Today you whip out your iPhone, thrust it into the air, and no one seems to care. Well, no one except the people standing behind you who now have to deal with an illuminated 3″ version of the action on stage, now bouncing like an animated bubble beween them and a clear view of the “live” event. Likewise, the musicians on stage look out at a sea of outstretched arms, each waving a cellphone, the eyes of the audience strangely trained on the cell screen, rather than the eyes of the performer singing 10 feet away. It’s really weird!! And, annoying as can be.

The announcement from the stage that the show would be professionally photographed came as a welcome relief, and it did cut down on the concert cellphone phenomenon, making for a much more enjoyable show.

Smartly dressed pro photographer, stage left, snapping the show for Jack White’s website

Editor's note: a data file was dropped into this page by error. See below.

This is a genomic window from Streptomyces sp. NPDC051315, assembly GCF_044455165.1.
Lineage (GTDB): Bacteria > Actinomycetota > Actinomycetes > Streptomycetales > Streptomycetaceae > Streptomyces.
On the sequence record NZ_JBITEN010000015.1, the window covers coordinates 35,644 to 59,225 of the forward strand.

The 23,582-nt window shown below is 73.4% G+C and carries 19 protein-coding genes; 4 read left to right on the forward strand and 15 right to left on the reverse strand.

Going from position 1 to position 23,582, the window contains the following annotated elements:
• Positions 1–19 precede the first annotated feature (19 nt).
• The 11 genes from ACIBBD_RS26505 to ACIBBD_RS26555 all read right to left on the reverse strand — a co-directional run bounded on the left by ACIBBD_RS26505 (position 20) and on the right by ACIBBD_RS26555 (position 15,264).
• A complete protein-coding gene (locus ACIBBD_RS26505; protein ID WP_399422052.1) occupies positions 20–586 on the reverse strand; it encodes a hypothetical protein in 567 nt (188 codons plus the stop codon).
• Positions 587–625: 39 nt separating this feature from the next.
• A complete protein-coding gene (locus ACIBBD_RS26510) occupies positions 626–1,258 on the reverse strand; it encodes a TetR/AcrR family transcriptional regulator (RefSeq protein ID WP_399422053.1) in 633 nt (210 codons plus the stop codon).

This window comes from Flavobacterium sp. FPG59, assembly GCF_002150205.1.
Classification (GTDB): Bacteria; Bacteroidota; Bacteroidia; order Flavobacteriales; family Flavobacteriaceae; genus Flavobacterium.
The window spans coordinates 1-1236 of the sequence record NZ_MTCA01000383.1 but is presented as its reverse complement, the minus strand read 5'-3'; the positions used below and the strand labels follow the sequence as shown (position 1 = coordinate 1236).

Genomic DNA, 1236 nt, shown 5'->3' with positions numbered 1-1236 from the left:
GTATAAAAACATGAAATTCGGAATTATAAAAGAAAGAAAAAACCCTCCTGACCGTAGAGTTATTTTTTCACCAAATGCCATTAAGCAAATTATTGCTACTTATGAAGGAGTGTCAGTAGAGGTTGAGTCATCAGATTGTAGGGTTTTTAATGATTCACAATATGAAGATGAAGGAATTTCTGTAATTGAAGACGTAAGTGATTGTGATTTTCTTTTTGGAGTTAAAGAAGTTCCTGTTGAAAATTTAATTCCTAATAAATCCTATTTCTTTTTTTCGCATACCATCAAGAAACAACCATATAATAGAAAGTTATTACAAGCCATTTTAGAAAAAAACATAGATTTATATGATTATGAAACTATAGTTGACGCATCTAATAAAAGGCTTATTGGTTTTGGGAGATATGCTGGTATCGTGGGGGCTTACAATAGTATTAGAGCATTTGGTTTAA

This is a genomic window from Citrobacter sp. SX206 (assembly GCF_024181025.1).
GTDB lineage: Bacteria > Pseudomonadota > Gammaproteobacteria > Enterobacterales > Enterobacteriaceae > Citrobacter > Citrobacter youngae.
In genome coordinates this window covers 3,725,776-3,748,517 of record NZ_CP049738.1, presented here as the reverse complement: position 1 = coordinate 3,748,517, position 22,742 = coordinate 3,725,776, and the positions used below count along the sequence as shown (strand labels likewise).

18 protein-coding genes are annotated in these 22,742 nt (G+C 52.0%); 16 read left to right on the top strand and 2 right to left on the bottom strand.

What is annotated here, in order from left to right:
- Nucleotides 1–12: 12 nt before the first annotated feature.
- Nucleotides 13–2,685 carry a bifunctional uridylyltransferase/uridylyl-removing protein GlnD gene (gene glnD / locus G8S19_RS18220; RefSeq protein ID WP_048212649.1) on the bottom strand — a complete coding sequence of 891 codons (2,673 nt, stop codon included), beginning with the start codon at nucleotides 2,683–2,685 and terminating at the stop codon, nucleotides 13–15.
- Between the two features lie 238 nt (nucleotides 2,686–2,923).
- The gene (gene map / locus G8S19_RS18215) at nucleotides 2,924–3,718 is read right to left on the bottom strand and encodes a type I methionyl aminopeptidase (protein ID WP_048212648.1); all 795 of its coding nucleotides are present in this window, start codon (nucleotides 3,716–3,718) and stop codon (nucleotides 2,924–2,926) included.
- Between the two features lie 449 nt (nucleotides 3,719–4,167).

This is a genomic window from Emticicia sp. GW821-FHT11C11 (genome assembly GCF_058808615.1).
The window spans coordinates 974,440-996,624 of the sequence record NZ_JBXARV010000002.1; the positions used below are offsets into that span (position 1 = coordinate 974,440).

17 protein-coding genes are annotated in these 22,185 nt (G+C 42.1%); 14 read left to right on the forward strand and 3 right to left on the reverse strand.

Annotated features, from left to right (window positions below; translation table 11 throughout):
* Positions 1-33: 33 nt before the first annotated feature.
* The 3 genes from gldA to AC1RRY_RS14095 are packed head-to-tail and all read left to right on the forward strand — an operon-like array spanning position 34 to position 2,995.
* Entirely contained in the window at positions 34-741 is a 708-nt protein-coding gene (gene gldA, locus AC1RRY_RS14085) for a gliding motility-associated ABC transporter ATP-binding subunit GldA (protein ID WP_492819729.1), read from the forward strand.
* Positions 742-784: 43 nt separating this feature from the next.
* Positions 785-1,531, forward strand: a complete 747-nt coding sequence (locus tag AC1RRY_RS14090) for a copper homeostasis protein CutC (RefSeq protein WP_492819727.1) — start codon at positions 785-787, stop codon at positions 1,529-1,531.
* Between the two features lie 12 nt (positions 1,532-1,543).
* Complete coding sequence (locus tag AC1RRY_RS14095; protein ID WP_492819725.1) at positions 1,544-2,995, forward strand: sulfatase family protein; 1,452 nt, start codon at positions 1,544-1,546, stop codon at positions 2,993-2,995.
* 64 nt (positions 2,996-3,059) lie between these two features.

True to their word, photos of the show were up the next day on Jack White’s web site.

Hey! Wait a second! Where did that photo come from?!?!?

Yeah, okay, so I took a few pictures…. But I don’t own an iPhone. I used a real camera, dammit! I just don’t know how to use it very well from the back of the venue under low light conditions. I also tate my shots through the viewfinder, so I’m not holding the camera over my head in the line of sight of others in the crowd. So there.

And here are a few more.

And… I juuuust may have run video on one of the songs during the encores, even though my little Canon SD1000 is not the best equipment in the world for recording concert video. I did clean it up a bit on my Mac. Old habits die hard!!